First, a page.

I read this commentary the other day on what makes a blog a blog. The key is the commenting feature, and yet most blogs don’t receive many comments, if at all.
The writer gave some reason as to why he thought comments were few and far between. “First, there’s the frenetic pace of the postings. Many of these bloggers are posting every day, or every other day. People don’t have time to comment on one item before they’re assaulted with another one.”
I try to post two to three times a week. If you think this is too often, please let me know. You can do so by posting a comment or sending an email to firstname.lastname@example.org.
“Another reason we think many blogs don’t draw comments: links.”
One of the purposes of this blog is to keep you informed on events I discover that can’t wait until the next issue of The Genre Traveler. If I don’t provide links for more information, the post really isn’t useful to you. So, I guess, this is a valid reason for not posting comments on this blog.
Of course, there’s always the reason that you have nothing to say. And that’s OK. I just want to know that you find this service useful. I’m working on better ways to provide you with this information and hope to have everything in place by January, maybe sooner. But until then, you’ll just have to get this information here.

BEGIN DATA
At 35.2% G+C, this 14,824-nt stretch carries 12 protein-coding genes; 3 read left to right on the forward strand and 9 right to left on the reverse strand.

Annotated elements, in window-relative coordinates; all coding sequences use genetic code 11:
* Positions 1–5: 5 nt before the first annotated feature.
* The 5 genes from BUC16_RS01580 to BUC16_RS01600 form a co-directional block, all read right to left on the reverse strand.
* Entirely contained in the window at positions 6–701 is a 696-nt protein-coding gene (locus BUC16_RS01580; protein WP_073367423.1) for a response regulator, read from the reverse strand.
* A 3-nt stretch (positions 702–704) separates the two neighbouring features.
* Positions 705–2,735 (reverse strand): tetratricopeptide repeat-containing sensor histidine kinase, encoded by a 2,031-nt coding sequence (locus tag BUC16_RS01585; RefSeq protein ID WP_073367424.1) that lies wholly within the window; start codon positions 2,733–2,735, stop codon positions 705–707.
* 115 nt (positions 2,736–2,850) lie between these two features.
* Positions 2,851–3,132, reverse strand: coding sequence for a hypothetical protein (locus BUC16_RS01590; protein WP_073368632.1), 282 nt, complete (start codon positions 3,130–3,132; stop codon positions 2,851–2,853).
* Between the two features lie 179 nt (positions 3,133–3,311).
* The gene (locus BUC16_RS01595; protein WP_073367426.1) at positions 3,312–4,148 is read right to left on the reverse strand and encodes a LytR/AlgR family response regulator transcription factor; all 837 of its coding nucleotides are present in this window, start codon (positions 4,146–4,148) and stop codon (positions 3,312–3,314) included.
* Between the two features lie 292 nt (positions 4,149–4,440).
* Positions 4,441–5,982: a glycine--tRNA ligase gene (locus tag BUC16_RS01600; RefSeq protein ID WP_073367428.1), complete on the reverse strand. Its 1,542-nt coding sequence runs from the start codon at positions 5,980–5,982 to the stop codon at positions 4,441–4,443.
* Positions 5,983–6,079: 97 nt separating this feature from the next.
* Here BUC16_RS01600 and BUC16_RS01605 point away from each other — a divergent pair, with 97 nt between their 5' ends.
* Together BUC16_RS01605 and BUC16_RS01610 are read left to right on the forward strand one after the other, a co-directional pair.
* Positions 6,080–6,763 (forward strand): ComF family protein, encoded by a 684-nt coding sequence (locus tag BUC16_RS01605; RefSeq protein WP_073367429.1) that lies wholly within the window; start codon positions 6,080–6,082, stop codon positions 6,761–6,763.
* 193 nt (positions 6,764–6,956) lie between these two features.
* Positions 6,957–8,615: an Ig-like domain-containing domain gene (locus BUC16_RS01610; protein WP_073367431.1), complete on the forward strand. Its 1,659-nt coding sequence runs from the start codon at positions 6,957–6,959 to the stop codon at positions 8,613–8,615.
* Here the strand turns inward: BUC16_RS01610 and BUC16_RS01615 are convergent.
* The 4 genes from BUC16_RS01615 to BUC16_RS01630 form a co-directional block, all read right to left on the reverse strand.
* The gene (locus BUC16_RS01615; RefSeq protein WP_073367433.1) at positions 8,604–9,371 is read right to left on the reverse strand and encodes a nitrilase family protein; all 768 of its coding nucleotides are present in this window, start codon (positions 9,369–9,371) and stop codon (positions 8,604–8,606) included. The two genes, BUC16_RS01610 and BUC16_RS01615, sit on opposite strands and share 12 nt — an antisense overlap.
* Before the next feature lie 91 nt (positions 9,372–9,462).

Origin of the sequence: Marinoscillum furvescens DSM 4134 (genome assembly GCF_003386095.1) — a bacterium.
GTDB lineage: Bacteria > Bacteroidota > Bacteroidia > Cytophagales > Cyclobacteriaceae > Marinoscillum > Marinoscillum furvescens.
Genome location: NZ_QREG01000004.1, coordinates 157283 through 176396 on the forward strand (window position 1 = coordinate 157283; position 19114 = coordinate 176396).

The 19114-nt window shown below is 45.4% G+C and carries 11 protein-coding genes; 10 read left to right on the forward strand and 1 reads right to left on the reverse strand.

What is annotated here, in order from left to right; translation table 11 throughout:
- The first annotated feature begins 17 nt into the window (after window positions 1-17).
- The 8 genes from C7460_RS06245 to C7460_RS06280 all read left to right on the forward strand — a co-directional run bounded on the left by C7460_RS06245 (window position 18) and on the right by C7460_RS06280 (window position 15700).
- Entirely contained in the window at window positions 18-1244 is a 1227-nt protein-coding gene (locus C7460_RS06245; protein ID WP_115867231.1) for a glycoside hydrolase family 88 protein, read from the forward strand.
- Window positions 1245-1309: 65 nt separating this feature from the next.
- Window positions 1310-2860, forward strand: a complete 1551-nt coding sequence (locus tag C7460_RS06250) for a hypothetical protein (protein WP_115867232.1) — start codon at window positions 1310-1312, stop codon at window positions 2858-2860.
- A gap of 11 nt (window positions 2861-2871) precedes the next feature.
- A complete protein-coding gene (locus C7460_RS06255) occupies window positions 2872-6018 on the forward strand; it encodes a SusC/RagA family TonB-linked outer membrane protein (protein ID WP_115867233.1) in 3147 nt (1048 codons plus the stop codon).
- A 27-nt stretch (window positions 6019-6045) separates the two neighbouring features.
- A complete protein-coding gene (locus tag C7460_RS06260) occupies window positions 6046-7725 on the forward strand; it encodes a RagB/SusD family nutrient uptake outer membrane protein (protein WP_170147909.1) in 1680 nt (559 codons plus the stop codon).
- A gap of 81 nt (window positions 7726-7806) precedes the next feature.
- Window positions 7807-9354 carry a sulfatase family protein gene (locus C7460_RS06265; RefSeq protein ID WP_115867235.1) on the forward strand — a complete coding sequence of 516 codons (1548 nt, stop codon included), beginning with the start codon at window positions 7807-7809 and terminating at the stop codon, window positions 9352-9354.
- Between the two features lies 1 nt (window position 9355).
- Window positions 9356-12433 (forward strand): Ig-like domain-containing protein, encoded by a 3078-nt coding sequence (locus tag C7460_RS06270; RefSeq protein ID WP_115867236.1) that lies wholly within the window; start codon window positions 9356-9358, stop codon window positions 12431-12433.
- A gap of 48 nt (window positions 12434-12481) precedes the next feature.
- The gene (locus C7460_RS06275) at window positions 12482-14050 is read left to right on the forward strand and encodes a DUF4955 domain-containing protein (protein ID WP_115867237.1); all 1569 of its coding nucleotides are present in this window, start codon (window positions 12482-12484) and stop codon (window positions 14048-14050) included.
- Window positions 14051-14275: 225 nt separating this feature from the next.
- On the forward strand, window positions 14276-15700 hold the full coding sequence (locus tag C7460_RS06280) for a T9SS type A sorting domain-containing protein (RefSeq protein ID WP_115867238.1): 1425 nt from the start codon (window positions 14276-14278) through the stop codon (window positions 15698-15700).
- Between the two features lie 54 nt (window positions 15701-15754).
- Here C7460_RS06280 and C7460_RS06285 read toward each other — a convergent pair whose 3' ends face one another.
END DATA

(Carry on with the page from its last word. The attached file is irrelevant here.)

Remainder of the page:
Oh, another thing mentioned in the article was what syndicated columnist Joel Stein once wrote in a column of his regarding the blog trend in the newspaper industry:
“Here’s what my Internet-fearing editors have failed to understand: I don’t want to talk to you; I want to talk at you. A column is not my attempt to engage in a conversation with you. I have more than enough people to converse with. And I don’t listen to them either.”
Rest assured, I do want to talk to you. I want to build a community of like-minded individuals. My dreams for The Genre Traveler are for it to be a liaison between science fiction, fantasy and horror fans and the travel opportunities that cater to them. We’re not quite there yet, but its building. Thank you for being a part of this voyage.
If you’d like to read the original story,you can find it here:
When is a blog not a blog?